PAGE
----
Spartans focused on getting back to program's 'roots'

Matt Charboneau
The Detroit News
Michigan State's Cassius Winston, middle, said the team is "fighting out of the dog house" in practice this week.

East Lansing — “Everything is not all peaches and roses right now.”

That quote hasn’t been trademarked yet by Cassius Winston, but that’s how the sophomore guard described things around Michigan State’s practices these days.

Coming off a seven-day stretch that included two double-digit losses  one on the road to Ohio State and then at home to Michigan and an overtime win against Rutgers, the Spartans have a bit of a break before getting back on the court Friday at home against Indiana.

So, instead of licking their wounds, they’re getting after it.

“We’re fighting out of the dog house and grinding and it’s good for us,” Winston said, dripping with sweat after following Tuesday’s practice with an extra round of shooting drills. “We’re getting back to those roots, getting back to that summer grind where we go out there with something to prove and now we’ve got that chip back on our shoulder.”

It’s easy for that chip to reappear for a team that, before the loss to Ohio State, was cruising along with nary a naysayer.

More: Izzo: MSU must get better, but don’t expect big changes

That changed quickly in the last week and now the second-guessing has begun for the Spartans (16-3, 4-2 Big Ten) as they attempt to remain in the thick of the Big Ten race even though they sit two games out of the top spot with Michigan and Ohio State holding tiebreakers.

But that’s not all bad with more than half of the conference season left to play.

That’s what great teams do, they play through adversity,” sophomore Miles Bridges said. “They get better through adversity. Other teams, they go down.”

How does Michigan State play through it? That was the question at practice on Tuesday.

There are specific areas the Spartans need to get better  limiting turnovers, defending ball screens and getting the fast break going.

In other words  the staples of the program.

“Just getting back to our roots,” Winston said. “It’s the things you do to be a Spartan that work here. It’s worked for the program for many years and we kind of fell away from that  rebounding, getting out on the break, things that make Michigan State basketball. We’ve got to get back to those things.”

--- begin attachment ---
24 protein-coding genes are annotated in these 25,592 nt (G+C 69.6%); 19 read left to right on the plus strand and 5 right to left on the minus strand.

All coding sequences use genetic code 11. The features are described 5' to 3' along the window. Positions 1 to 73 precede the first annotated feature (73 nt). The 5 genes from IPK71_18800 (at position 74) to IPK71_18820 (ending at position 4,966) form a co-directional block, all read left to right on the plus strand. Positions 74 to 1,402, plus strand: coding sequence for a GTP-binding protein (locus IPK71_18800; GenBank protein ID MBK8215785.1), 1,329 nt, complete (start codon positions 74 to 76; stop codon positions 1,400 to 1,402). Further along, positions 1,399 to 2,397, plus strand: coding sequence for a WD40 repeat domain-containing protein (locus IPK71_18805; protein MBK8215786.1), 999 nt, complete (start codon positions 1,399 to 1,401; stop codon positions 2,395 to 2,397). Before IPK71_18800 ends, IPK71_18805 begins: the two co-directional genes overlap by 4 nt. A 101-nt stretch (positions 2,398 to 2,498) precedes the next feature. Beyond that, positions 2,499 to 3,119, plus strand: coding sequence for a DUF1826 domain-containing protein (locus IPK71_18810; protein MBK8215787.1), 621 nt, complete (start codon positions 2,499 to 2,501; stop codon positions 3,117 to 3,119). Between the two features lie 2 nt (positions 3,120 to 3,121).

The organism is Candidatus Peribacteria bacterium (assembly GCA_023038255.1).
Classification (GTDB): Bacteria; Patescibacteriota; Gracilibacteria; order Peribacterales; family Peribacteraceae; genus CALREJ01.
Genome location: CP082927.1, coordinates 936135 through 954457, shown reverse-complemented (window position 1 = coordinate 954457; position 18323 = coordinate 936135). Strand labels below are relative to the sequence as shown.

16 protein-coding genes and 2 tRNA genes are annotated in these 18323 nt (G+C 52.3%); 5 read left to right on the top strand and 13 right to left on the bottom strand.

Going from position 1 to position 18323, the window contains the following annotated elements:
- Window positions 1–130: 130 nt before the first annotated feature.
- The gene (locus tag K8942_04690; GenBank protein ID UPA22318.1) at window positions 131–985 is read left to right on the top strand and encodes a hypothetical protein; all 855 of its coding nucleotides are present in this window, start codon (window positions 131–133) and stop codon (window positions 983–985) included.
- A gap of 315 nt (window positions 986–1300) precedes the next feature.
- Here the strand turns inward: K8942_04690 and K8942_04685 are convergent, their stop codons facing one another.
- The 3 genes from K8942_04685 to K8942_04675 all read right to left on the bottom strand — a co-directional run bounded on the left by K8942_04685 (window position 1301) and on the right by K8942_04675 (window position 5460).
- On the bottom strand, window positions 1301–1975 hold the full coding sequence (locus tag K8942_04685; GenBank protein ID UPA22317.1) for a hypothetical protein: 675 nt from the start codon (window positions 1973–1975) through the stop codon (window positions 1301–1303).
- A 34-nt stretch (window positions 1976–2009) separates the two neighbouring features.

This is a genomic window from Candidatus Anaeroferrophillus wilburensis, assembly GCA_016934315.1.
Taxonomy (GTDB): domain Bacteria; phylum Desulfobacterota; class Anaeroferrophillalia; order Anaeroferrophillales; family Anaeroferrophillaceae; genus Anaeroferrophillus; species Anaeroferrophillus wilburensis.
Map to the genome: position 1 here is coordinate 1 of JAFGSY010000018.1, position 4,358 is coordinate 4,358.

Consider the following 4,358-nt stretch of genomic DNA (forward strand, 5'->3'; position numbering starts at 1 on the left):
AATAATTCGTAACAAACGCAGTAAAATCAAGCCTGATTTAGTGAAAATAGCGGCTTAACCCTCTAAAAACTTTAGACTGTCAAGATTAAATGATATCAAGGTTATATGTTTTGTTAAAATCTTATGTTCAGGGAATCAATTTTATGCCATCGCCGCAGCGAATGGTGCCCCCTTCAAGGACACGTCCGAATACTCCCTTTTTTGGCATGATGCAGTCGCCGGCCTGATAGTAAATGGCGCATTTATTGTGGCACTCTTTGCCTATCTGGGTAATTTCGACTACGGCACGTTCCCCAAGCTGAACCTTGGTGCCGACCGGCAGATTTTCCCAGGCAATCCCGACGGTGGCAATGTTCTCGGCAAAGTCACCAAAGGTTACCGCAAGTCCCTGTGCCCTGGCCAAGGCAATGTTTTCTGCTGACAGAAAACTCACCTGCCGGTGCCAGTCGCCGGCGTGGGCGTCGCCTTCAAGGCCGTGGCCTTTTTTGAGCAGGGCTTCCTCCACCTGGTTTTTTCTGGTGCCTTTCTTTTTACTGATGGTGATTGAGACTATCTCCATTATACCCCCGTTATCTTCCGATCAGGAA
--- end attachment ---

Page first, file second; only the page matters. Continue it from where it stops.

No. 9 Michigan State will have plenty of opportunity over the next few weeks to battle through that adversity and get back to those roots.

The schedule sets up well. After Friday’s matchup with Indiana, Michigan State hits the road to play Illinois, which hasn’t won a Big Ten game, then closes the month at home against Wisconsin, at Maryland and home against Penn State.

Trips to Indiana and Iowa follow before Purdue comes to the Breslin Center on Feb. 10. By then, the Spartans expect they’ll look much more like the team that won 14 straight. In the meantime, they know what’s coming.


“I think one thing we gotta figure out with this team is, people are gonna play their best games against us,” Izzo said. “Whether we’re ready for that or not, too young for it, it seems to be a little bit of a problem. We’ve tried to talk to them about that.

“It was a tough stretch. A long season, we still got a long ways to go. I don’t think anybody’s lost any belief in themselves. Our goals are still in front of us, they’re still the same. This week gives us a bit of a chance to maybe look at those films and spend some time, spend a little bit more time on us. And that’s what we tried to do Sunday and Monday.”

The confidence hasn’t waned with the Spartans. They understand the expectations are high, but as Izzo pointed out, it’s the same for plenty of other teams.

“Am I panicked over it? No, I’m not,” he said. “I think it’s dealing with the pressures that everybody’s got to deal with, and how you handle those things. I thought we were handling them pretty well. As I look at it (now) I don’t think we handled it very well, but you never get to see the other team. How are they feeling about coming in and playing you? … So we’re gonna make progress on it, and we’re gonna get better at it.”

And it’s starting with the players on the court.

“You’ve got to look yourself in the mirror,” Winston said. “It’s self-check time. Everybody has got to do something to get better for this team and put it all together. It’s not a time to fall way from each other. This is a time to rally together and get back going, get back rolling.”